IAS Gyan

Daily News Analysis


28th September, 2023 Social Issues

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  • The United Nations Population Fund (UNFPA) released a report in 2023, titled the "India Ageing Report," which highlights the significant demographic shift India is experiencing with an increasingly ageing population.


Key findings and implications of the report

Rapid Growth of Elderly Population

  • The report estimates a decadal growth rate of 41% for the elderly population in India.
  • It predicts that by 2050, the elderly population will make up over 20% of India's total population.
  • By 2046, it is expected that the elderly population will surpass the population of children aged up to 15.

Economic Challenges

  • More than 40% of India's elderly population is in the poorest wealth quintile, and around 18.7% of them live without any income.
  • This high level of poverty among the elderly can negatively impact their quality of life and their ability to access healthcare services.

Gender Disparities

  • The report highlights gender disparities in life expectancy among the elderly.
  • Women, on average, have a higher life expectancy at the ages of 60 and 80 compared to men.
  • This is a trend seen across several states and union territories in India.

Regional Variations

  • There are significant regional variations in the absolute levels and growth of the elderly population.
  • States in the southern region and select northern states like Himachal Pradesh and Punjab report a higher share of the elderly population than the national average.
  • In contrast, states with higher fertility rates and slower demographic transitions like Bihar and Uttar Pradesh will see an increase in the share of the elderly population but at a lower level than the national average.

Feminization and Ruralization of Elderly Population

  • The report notes that major challenges facing India's ageing population include the feminization (a higher proportion of elderly women) and ruralization (concentration of elderly population in rural areas) of this demographic group.
  • This calls for policies tailored to meet the specific needs of elderly women, who are more likely to be widowed, living alone, and dependent on family support.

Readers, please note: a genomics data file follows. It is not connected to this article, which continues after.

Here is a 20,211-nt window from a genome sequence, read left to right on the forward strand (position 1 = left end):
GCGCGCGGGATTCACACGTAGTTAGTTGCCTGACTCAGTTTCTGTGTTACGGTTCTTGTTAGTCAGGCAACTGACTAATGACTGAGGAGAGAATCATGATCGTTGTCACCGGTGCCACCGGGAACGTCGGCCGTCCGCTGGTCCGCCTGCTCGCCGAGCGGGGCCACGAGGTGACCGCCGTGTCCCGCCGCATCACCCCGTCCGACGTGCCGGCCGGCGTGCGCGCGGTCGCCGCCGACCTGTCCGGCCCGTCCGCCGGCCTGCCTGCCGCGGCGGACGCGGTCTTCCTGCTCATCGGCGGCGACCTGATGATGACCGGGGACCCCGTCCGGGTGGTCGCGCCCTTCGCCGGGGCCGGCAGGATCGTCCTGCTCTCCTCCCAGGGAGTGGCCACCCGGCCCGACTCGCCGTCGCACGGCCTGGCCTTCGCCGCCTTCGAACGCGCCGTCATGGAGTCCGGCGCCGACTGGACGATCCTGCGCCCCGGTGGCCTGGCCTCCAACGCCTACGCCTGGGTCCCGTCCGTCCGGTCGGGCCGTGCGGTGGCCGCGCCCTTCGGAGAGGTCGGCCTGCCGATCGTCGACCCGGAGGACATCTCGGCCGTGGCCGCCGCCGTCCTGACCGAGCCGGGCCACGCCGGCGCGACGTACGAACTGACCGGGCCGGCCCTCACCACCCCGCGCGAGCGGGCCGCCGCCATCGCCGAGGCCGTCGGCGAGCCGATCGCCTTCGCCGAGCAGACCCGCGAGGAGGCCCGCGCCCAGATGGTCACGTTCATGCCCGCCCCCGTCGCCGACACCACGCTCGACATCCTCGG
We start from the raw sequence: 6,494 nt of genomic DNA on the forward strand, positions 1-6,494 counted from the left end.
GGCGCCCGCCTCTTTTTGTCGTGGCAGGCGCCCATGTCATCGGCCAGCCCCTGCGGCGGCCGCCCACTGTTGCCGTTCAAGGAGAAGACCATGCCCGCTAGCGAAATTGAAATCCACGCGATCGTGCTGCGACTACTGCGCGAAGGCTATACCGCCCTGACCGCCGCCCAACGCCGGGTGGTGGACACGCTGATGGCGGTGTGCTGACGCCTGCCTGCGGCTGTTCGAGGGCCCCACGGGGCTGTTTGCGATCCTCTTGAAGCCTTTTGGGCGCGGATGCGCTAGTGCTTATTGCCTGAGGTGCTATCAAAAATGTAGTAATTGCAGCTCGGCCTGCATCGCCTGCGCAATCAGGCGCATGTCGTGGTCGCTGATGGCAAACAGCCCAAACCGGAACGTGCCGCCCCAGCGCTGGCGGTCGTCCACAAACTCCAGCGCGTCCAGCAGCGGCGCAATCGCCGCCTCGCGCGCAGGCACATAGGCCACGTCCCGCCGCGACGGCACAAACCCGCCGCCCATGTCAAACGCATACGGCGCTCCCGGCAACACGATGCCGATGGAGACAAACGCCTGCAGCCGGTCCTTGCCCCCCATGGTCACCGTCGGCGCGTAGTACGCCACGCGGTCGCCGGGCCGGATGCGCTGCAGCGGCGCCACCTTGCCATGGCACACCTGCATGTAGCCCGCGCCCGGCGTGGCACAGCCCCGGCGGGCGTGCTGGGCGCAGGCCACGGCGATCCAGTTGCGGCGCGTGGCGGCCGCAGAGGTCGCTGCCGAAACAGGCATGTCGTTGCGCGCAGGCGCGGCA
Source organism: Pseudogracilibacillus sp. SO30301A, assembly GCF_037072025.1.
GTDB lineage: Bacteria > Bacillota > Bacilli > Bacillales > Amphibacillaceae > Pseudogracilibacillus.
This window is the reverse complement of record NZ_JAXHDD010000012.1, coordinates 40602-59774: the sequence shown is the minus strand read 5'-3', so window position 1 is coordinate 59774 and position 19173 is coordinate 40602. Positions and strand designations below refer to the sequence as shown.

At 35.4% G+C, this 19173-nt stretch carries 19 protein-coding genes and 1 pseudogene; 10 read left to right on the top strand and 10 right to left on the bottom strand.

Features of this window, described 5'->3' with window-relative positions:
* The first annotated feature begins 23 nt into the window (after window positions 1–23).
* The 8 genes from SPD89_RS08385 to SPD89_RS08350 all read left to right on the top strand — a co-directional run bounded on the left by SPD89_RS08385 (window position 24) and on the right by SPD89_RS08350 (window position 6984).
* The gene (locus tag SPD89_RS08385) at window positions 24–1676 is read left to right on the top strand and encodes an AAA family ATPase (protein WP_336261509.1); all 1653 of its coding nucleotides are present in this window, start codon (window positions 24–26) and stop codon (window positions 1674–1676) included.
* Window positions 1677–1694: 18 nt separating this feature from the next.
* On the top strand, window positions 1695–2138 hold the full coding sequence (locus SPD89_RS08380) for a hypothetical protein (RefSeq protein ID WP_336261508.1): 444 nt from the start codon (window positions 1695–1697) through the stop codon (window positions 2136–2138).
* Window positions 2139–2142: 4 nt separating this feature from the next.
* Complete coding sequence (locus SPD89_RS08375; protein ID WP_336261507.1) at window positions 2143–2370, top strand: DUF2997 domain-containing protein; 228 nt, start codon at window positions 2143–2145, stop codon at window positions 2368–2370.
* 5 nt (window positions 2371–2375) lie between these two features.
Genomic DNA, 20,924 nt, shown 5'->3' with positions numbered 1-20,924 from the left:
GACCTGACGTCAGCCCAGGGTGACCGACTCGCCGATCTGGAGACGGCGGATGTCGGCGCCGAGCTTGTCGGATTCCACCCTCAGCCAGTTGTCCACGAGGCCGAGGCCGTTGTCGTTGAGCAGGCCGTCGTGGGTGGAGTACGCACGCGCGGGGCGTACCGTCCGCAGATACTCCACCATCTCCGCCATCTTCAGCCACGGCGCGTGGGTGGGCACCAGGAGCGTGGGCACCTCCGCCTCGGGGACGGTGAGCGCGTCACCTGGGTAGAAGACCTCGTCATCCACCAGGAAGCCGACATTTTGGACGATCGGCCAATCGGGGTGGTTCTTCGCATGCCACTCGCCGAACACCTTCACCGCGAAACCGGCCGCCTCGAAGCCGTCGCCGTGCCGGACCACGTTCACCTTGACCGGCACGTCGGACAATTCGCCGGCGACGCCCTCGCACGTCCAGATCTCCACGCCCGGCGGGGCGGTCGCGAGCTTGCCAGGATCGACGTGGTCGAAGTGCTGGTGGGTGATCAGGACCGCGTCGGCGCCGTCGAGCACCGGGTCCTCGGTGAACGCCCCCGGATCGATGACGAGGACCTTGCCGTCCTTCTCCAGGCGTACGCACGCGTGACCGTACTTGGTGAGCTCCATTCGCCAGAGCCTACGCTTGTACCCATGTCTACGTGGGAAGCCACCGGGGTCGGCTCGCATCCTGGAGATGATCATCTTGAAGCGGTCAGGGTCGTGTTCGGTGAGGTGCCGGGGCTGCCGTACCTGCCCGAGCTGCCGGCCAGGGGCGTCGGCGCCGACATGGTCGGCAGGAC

Sex Ratio Among the Elderly

  • The sex ratio (number of females per 1,000 males) among the elderly has been steadily increasing since 1991, indicating that women tend to outlive men in this age group.
  • However, there are regional variations in this trend, with some areas still having more elderly men than women.

Old Age Dependency Ratios

  • Different regions of India have varying old age dependency ratios, with the southern and western regions having higher ratios compared to central and northeastern regions.
  • This reflects differences in the pace of demographic transition across states.

Global Ageing Trend

  • The report also notes that increasing life expectancy and declining fertility rates are contributing to a global trend of ageing populations.
  • This trend is not unique to India but is observed worldwide, which will have implications for countries across the globe.

Gender Ratio among the Elderly

  • The gender ratio among the elderly is changing, with an increasing number of elderly women compared to men.
  • This trend is expected to continue, with a projected increase in the number of elderly women relative to men by 2031.


India is undergoing a significant demographic shift with a rapidly growing elderly population, which is expected to make up a substantial portion of the total population by 2050. This demographic change poses economic and social challenges, particularly for elderly women and those living in poverty. Policymakers will need to address these challenges and develop policies that cater to the specific needs of this ageing population.




Q. India is undergoing a rapid demographic shift with a growing elderly population. Discuss the key findings and implications of the India Ageing Report 2023 released by the International Institute for Population Sciences and the United Nations Population Fund. How should India formulate policies to address the challenges posed by this demographic transition, particularly in relation to gender disparities and rural-ageing? (250 Words)